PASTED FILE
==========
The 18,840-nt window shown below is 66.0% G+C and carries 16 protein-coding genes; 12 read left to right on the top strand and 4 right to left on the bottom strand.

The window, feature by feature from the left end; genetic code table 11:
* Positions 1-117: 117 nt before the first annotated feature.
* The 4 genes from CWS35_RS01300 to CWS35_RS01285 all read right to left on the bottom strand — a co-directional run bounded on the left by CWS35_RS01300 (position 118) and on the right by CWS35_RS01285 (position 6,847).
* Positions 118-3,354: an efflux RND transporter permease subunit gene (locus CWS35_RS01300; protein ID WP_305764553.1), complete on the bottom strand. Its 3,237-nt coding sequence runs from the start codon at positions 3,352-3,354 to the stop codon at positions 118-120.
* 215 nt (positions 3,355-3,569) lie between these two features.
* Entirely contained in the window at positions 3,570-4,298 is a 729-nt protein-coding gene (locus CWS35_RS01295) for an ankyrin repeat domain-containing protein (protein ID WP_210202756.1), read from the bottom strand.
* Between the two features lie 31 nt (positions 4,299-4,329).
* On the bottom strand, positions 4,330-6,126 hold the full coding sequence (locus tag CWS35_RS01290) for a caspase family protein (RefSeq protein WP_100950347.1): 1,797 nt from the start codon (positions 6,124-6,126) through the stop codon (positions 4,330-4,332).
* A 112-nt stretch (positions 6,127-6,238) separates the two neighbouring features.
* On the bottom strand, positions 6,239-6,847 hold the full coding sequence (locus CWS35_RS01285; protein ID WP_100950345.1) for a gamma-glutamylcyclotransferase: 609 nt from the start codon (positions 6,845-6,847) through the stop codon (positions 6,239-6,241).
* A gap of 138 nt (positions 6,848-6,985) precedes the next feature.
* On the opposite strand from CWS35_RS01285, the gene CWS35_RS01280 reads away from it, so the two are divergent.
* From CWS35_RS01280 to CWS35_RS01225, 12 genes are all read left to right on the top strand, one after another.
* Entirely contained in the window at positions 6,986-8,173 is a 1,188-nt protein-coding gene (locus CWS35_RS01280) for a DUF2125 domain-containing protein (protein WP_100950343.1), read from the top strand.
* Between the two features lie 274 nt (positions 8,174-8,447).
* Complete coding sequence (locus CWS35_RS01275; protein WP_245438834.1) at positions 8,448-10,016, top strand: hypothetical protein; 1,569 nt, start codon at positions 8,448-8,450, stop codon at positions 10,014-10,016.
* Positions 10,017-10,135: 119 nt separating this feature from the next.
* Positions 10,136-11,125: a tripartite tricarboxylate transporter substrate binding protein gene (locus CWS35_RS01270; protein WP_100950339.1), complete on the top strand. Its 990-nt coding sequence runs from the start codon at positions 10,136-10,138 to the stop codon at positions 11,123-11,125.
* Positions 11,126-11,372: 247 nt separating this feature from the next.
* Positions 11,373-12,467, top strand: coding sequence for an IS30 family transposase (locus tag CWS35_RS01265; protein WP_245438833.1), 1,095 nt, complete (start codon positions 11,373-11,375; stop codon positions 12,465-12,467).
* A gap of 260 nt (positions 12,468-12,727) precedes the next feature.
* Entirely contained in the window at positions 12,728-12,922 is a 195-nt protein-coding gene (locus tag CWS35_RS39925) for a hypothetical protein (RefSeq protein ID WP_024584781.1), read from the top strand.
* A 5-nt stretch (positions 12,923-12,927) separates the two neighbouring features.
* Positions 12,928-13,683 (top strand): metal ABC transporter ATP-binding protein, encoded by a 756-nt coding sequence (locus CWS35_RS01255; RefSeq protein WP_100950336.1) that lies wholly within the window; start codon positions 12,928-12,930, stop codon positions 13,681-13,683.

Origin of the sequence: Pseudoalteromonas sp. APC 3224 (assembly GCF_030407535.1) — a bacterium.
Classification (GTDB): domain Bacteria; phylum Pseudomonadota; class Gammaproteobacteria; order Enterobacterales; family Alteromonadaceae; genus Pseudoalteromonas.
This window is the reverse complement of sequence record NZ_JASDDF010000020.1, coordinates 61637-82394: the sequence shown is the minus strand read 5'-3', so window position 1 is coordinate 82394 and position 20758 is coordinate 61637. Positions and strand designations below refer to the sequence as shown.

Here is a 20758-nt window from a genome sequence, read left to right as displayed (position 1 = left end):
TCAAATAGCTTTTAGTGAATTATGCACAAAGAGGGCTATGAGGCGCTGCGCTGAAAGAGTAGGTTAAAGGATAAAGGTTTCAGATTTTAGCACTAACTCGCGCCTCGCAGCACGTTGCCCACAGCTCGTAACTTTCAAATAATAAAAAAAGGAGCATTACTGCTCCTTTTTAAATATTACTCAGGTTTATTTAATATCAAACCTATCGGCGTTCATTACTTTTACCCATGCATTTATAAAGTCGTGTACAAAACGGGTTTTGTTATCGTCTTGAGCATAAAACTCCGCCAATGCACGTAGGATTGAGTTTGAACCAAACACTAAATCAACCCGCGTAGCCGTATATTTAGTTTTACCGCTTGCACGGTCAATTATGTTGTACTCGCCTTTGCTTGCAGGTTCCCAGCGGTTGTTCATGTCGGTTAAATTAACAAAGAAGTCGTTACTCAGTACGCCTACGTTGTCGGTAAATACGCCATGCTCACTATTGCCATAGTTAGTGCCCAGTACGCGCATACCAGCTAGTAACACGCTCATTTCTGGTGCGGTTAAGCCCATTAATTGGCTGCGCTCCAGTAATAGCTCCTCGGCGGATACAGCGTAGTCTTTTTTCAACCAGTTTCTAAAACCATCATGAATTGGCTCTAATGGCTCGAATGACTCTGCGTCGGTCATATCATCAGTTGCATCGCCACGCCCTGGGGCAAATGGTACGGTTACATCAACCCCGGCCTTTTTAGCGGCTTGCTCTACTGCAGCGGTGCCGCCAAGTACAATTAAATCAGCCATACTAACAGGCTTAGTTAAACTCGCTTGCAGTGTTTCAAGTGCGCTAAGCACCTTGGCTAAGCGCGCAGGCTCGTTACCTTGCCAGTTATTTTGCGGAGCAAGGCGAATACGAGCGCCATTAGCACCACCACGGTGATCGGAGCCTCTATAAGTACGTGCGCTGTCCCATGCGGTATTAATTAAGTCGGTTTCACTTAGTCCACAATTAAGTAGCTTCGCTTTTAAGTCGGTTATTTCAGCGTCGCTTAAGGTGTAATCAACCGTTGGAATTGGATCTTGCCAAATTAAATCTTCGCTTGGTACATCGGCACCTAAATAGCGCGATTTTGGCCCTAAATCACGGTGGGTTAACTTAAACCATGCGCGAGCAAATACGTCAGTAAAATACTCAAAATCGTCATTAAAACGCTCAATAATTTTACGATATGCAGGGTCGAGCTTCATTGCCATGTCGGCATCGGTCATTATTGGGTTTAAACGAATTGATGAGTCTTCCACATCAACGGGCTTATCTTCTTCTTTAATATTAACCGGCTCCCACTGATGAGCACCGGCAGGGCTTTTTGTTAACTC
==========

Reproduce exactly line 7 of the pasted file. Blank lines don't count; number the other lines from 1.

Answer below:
* Entirely contained in the window at positions 3,570-4,298 is a 729-nt protein-coding gene (locus CWS35_RS01295) for an ankyrin repeat domain-containing protein (protein ID WP_210202756.1), read from the bottom strand.